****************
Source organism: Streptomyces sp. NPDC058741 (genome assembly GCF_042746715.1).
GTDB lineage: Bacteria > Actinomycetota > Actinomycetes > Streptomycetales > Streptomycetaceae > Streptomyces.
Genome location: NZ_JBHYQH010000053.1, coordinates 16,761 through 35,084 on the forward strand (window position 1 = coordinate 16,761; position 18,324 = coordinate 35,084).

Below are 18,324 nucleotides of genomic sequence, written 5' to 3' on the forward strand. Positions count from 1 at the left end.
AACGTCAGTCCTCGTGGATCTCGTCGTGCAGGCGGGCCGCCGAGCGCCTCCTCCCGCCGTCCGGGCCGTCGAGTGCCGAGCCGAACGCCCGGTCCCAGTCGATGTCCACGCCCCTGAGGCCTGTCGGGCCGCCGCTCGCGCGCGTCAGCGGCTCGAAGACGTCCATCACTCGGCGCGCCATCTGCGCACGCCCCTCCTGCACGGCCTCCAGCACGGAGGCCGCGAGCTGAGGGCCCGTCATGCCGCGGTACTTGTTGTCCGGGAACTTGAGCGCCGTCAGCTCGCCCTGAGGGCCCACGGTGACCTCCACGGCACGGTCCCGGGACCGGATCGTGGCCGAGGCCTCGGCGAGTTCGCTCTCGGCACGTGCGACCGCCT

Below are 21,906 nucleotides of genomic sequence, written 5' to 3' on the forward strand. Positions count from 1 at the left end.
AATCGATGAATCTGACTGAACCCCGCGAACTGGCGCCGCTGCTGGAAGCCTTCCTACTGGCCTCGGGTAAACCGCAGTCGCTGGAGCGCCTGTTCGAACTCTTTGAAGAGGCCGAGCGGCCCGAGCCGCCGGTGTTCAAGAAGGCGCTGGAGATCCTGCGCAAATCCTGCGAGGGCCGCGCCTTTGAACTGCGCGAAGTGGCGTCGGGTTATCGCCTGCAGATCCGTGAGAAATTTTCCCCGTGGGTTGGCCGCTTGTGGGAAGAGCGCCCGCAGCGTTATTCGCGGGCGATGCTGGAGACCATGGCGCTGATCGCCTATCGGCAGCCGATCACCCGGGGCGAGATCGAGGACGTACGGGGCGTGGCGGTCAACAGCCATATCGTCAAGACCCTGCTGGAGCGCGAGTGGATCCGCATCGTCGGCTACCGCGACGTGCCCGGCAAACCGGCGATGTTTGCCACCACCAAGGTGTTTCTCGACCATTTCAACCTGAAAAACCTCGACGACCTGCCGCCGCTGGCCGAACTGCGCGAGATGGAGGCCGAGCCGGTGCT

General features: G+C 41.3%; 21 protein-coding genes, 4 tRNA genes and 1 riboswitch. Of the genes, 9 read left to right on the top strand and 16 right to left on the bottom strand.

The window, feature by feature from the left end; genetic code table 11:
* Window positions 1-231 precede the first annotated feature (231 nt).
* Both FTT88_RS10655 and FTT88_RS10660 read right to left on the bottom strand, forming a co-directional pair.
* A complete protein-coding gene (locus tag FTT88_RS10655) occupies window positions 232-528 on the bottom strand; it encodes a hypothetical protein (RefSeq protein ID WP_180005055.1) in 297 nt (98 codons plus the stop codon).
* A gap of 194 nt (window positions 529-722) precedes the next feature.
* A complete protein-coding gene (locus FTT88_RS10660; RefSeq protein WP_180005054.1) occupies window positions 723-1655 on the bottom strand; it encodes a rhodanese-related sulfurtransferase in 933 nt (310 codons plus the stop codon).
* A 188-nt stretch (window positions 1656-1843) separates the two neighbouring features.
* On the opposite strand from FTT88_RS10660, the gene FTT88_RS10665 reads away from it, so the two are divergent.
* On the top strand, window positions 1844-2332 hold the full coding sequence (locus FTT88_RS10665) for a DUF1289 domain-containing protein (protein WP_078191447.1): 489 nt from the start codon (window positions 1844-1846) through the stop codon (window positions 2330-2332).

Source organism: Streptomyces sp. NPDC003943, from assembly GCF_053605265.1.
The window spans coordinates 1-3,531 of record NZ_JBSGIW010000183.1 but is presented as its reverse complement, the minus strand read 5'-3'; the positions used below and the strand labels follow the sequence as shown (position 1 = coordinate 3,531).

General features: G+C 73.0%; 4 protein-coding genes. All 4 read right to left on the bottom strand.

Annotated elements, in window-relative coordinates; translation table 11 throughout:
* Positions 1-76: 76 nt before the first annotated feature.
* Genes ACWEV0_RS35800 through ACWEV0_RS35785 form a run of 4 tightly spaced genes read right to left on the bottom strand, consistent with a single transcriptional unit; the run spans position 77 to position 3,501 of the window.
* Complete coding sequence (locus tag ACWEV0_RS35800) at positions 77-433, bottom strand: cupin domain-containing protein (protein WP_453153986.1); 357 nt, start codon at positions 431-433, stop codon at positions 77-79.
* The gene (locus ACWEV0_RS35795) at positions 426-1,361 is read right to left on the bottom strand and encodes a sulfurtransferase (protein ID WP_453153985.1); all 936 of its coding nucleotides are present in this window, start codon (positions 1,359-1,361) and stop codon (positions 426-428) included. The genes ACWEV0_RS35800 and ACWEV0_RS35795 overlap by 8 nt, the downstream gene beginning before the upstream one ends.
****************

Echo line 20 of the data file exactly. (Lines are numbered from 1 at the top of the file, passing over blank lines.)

General features: G+C 73.0%; 4 protein-coding genes. All 4 read right to left on the bottom strand.